Let's start with the word, "Easter-ing". For me, Easter is less about a day and more about a way of life. I am riffing here on a phrase used by Wendell Berry, where he invites and encourages us today to "Practice Resurrection." That sounds odd. Does Berry mean we should all be buried in a stone, cold tomb and wait for God to rise us from the dead? That would be literally practicing resurrection. But as a poet...Berry might be up to something else here. To practice resurrection is about openness to God's presence filling and moving us in other ways. I believe the message of the church has always been, to quote Robert Frost now, "take the road less traveled." This is not easy. There are lots of pressure out there to take the road well traveled. We do this when we endless shop and feel like we don't have another. We take the road well traveled when we schedule ourselves so much that any space in our calendar causes us to twitch uncontrollably. We do this when we, especially in the church, ask, "How many people attended Easter service? Or how as the offering? Was it more than last year?"
To practice resurrection would be to ask the question instead, "Was anyone's life transformed because of Easter morning? Or did anyone move an inch toward letting God's love lead the way rather than the balance of his/her bank account?"
To understand "practicing resurrection," we might look at the first line of the poem, "Love the quick profit, the annual raise, vacation with pay. Want more of everything ready-made. Be afraid to know your neighbors and to die." (By the way if you want to read the whole poem, click here.)
To be sure, initially we might feel defensive or offended by Berry. I find myself saying, "But I deserve that raise and vacation with pay!" Or, "I have to race into the store to get the ready-made meal for my family...we have to be twelve places tonight!" Berry is challenging the script of the world. The world tells us, "More, more...not enough." But so often the more isn't really more. It is just stuff we stuff our life with. We keep consuming...or being consumed.
To practice resurrection is to break out of the cycle. No, I don't mean move to Montana and go off the grid...unless you really want to. I think it is about one step at a time. Maybe this week, I decide not to go buy some sandwich in a plastic container that will be around as long as that plastic grass I got on clearance today. Maybe I make the sandwich. While I make the sandwich, I give thanks for the earth that grew the wheat...and the cow that helped give the milk to make the cheese. I sense my connection to creation, rather than zooming past the soil and sky so fast it becomes a blur.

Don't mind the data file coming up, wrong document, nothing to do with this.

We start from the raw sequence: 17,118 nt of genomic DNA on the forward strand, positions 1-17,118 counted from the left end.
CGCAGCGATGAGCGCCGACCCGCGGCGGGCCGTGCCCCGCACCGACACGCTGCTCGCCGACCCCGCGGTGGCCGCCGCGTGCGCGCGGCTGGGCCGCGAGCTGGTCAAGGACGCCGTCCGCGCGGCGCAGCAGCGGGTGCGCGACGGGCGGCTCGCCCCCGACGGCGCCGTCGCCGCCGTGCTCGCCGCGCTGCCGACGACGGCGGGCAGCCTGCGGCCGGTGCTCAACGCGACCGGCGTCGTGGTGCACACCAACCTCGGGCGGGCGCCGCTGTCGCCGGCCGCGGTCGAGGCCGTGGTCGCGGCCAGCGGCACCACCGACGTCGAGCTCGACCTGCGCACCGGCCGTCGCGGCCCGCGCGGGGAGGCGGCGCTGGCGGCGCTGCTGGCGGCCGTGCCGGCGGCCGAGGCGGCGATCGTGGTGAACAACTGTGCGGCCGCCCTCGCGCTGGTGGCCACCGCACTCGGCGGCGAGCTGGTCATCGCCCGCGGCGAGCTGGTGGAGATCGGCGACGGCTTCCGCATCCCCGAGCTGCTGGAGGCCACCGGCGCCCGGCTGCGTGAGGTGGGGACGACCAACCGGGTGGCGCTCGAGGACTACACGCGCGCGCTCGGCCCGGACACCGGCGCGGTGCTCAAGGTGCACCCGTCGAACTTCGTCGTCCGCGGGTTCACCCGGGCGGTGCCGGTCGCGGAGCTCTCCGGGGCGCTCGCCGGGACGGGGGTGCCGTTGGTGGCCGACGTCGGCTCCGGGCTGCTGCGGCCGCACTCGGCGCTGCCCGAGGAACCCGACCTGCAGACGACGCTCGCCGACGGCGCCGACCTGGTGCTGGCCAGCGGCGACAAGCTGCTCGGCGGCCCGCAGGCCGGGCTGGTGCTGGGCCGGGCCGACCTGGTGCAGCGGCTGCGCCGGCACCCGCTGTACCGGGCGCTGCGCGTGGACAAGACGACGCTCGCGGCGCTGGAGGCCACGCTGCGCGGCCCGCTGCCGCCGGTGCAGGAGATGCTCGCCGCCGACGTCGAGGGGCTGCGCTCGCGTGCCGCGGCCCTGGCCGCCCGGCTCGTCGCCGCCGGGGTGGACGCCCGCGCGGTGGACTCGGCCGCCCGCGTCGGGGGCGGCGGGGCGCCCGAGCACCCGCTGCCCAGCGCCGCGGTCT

To practice resurrection will slow us down. To practice resurrection will cause us to see the world different. Yes, there are still too many crosses and weapons in the world.
And, there are glorious ripe, red strawberries.
It isn't either/or...it is both/and. Embrace of God that holds and enfolds the good and the bad...and even the ugly. To practice resurrection, might ask for God to move, especially in those bad and ugly moments with more than a trace of grace...with more than a dim light we can barely see. We are praying for God to stir in such a way...just as the light streamed forth from the tomb.
I pray you might find ways to practice resurrection...making Easter a verb (or Easter-ing) every day this week.
Friday, April 19, 2019
40. Resurrection/New Life
What stirs in me on this holy day is this:
No one expected a cross when the palm branches were waving high above their heads.
Just a few days ago the hopes hovered and hung in the air.
After all, it was Passover. The story of Moses.
A liberating God making a way when there was no way.
This guy comes riding in, just like King David, on a donkey at this time of year.
Finally...many thought...someone to get this oppressive boot of Rome off our neck.
Finally...others thought...someone to lead us in a rebellion and revolution.
Finally...still others thought...someone to blame for all the brokenness.
No one expected the cross at the Last Supper table.
The ritual was like a rut ~ which is always a danger in any and all religions.
Ask the question here.
Go check for Elijah at the door there.
Pour another glass of wine now.
Say the "Call to Worship" and pray in a monotone voice ~ lest you wake the sleeping God.
We can get lulled into complacency and lower our expectations.
No one expected the crowd when they went out to the garden to pray.
But Judas stirring the pot for all the complicated and human reasons any of us do something we don't fully understand.
Paraded around from this house to the next while Peter...
Peter...Mr. I'll never leave your side.
Peter...warming himself by a fire says,
"Nope...don't know that guy at all."
I've worn Peter's sandals so many times they have form-fitted to my feet.
No one expected it would end like this.
When the crowd was stirred to a frenzy...which was so easy when Passover is always about the past and present meeting ~ how God is still liberating!
They got them all together...put forth the false choice of either or...
Barabbas or Jesus?
One or the other.
Gotta choose they said...can't release both these two ragamuffins/rebels.
No one expected a cross when the crowd that had gathered shouted out in anger.
Some still hung to hope that Jesus, like some ancient David Copperfield, would get himself out of this fine mess.